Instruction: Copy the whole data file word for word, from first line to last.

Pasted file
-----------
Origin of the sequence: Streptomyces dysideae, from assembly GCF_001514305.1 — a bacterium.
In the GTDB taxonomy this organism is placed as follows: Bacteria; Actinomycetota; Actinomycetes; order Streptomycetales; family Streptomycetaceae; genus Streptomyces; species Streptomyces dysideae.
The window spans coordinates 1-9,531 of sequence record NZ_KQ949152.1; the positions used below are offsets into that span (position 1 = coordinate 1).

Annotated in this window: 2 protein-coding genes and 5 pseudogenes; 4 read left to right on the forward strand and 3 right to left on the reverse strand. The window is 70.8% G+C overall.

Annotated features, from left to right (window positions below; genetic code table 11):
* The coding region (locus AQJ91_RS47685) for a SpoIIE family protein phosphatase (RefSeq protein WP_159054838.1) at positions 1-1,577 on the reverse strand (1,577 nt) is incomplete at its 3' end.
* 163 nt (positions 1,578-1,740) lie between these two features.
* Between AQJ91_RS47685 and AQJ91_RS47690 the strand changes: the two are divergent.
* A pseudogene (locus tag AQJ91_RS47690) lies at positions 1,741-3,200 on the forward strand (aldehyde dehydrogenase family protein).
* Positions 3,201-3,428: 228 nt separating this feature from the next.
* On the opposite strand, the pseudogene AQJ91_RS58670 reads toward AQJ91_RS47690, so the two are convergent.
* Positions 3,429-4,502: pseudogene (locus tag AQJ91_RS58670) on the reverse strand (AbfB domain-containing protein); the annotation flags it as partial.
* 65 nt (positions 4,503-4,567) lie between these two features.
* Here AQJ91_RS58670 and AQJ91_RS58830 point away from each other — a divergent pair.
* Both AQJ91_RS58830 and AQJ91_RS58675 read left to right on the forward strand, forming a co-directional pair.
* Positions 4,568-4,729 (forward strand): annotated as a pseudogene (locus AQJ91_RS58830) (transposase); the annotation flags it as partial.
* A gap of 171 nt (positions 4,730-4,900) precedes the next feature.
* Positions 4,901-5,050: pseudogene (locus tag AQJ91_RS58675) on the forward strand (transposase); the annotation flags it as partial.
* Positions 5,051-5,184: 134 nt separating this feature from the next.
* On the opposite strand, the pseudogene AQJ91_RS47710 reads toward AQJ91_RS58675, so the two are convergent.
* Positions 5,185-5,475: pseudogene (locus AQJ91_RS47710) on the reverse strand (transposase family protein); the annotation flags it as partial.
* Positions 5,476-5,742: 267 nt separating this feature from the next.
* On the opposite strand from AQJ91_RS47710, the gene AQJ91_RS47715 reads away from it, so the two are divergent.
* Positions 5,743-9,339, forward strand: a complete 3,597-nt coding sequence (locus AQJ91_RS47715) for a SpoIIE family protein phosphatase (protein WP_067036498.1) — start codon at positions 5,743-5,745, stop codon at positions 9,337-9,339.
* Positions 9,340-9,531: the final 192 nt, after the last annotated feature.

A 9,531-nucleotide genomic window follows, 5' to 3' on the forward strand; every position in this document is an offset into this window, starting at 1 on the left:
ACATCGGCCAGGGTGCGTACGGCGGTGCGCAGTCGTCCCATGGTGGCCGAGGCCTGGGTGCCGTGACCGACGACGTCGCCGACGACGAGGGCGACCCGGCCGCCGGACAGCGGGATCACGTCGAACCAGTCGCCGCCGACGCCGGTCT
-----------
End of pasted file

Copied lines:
Origin of the sequence: Streptomyces dysideae, from assembly GCF_001514305.1 — a bacterium.
In the GTDB taxonomy this organism is placed as follows: Bacteria; Actinomycetota; Actinomycetes; order Streptomycetales; family Streptomycetaceae; genus Streptomyces; species Streptomyces dysideae.
The window spans coordinates 1-9,531 of sequence record NZ_KQ949152.1; the positions used below are offsets into that span (position 1 = coordinate 1).

Annotated in this window: 2 protein-coding genes and 5 pseudogenes; 4 read left to right on the forward strand and 3 right to left on the reverse strand. The window is 70.8% G+C overall.

Annotated features, from left to right (window positions below; genetic code table 11):
* The coding region (locus AQJ91_RS47685) for a SpoIIE family protein phosphatase (RefSeq protein WP_159054838.1) at positions 1-1,577 on the reverse strand (1,577 nt) is incomplete at its 3' end.
* 163 nt (positions 1,578-1,740) lie between these two features.
* Between AQJ91_RS47685 and AQJ91_RS47690 the strand changes: the two are divergent.
* A pseudogene (locus tag AQJ91_RS47690) lies at positions 1,741-3,200 on the forward strand (aldehyde dehydrogenase family protein).
* Positions 3,201-3,428: 228 nt separating this feature from the next.
* On the opposite strand, the pseudogene AQJ91_RS58670 reads toward AQJ91_RS47690, so the two are convergent.
* Positions 3,429-4,502: pseudogene (locus tag AQJ91_RS58670) on the reverse strand (AbfB domain-containing protein); the annotation flags it as partial.
* 65 nt (positions 4,503-4,567) lie between these two features.
* Here AQJ91_RS58670 and AQJ91_RS58830 point away from each other — a divergent pair.
* Both AQJ91_RS58830 and AQJ91_RS58675 read left to right on the forward strand, forming a co-directional pair.
* Positions 4,568-4,729 (forward strand): annotated as a pseudogene (locus AQJ91_RS58830) (transposase); the annotation flags it as partial.
* A gap of 171 nt (positions 4,730-4,900) precedes the next feature.
* Positions 4,901-5,050: pseudogene (locus tag AQJ91_RS58675) on the forward strand (transposase); the annotation flags it as partial.
* Positions 5,051-5,184: 134 nt separating this feature from the next.
* On the opposite strand, the pseudogene AQJ91_RS47710 reads toward AQJ91_RS58675, so the two are convergent.
* Positions 5,185-5,475: pseudogene (locus AQJ91_RS47710) on the reverse strand (transposase family protein); the annotation flags it as partial.
* Positions 5,476-5,742: 267 nt separating this feature from the next.
* On the opposite strand from AQJ91_RS47710, the gene AQJ91_RS47715 reads away from it, so the two are divergent.
* Positions 5,743-9,339, forward strand: a complete 3,597-nt coding sequence (locus AQJ91_RS47715) for a SpoIIE family protein phosphatase (protein WP_067036498.1) — start codon at positions 5,743-5,745, stop codon at positions 9,337-9,339.
* Positions 9,340-9,531: the final 192 nt, after the last annotated feature.

A 9,531-nucleotide genomic window follows, 5' to 3' on the forward strand; every position in this document is an offset into this window, starting at 1 on the left:
ACATCGGCCAGGGTGCGTACGGCGGTGCGCAGTCGTCCCATGGTGGCCGAGGCCTGGGTGCCGTGACCGACGACGTCGCCGACGACGAGGGCGACCCGGCCGCCGGACAGCGGGATCACGTCGAACCAGTCGCCGCCGACGCCGGTCT